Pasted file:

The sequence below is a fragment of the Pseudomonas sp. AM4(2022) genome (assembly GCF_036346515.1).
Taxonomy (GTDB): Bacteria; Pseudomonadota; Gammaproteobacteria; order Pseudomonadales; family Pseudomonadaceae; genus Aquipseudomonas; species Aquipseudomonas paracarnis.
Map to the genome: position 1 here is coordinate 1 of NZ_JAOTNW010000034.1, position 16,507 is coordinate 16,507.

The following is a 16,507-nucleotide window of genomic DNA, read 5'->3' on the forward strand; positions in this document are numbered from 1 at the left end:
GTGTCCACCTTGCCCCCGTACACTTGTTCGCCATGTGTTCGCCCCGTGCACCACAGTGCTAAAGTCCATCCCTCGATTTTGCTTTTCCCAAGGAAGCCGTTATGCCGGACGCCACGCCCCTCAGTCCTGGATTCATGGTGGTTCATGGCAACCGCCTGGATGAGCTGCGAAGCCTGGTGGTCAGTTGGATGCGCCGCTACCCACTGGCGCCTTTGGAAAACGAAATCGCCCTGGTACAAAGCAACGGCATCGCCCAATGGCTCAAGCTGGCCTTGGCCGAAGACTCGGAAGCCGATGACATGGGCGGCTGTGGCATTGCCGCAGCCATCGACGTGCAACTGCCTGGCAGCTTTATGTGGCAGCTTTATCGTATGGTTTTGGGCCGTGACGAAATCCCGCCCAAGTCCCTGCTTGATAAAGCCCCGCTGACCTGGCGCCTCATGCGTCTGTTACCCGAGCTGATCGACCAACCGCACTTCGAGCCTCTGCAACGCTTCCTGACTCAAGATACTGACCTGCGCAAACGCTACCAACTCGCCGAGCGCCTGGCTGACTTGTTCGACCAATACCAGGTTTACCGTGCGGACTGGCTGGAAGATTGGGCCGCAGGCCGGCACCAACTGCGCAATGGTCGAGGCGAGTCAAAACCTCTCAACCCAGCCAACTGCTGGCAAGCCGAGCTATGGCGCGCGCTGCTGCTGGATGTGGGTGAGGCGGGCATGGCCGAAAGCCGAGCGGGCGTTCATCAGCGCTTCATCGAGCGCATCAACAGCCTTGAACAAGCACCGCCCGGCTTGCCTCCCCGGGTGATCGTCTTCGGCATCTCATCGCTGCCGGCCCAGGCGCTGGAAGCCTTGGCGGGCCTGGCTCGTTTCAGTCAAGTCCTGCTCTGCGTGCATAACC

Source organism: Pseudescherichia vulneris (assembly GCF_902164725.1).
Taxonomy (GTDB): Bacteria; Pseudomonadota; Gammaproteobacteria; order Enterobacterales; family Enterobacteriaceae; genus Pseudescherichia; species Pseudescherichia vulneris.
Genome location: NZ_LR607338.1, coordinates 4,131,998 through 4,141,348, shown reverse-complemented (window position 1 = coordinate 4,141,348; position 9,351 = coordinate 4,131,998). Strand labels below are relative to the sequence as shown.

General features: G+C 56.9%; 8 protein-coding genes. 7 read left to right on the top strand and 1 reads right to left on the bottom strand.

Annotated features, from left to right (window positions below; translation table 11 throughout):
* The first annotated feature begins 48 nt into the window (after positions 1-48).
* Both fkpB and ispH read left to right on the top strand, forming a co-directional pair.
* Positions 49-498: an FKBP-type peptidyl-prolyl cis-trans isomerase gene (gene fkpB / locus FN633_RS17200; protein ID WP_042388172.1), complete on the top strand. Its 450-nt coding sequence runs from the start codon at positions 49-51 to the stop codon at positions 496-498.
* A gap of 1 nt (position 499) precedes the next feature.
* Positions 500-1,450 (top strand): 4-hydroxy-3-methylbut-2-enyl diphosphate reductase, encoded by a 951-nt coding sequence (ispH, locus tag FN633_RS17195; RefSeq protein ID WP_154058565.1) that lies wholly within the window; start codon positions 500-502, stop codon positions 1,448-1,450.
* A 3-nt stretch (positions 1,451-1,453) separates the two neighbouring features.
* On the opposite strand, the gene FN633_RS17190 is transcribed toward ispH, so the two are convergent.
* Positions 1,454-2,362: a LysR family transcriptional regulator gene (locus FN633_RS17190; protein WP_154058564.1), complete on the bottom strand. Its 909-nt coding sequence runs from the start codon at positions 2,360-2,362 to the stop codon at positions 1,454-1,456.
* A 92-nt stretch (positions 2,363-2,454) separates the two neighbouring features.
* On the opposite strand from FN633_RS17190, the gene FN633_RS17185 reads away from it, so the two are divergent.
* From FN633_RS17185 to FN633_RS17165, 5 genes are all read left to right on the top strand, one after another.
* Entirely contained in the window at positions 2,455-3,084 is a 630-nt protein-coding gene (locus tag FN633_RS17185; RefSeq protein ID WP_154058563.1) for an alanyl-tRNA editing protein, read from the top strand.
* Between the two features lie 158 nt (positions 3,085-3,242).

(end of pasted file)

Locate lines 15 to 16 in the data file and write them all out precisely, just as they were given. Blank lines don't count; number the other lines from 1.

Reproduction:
* Positions 500-1,450 (top strand): 4-hydroxy-3-methylbut-2-enyl diphosphate reductase, encoded by a 951-nt coding sequence (ispH, locus tag FN633_RS17195; RefSeq protein ID WP_154058565.1) that lies wholly within the window; start codon positions 500-502, stop codon positions 1,448-1,450.
* A 3-nt stretch (positions 1,451-1,453) separates the two neighbouring features.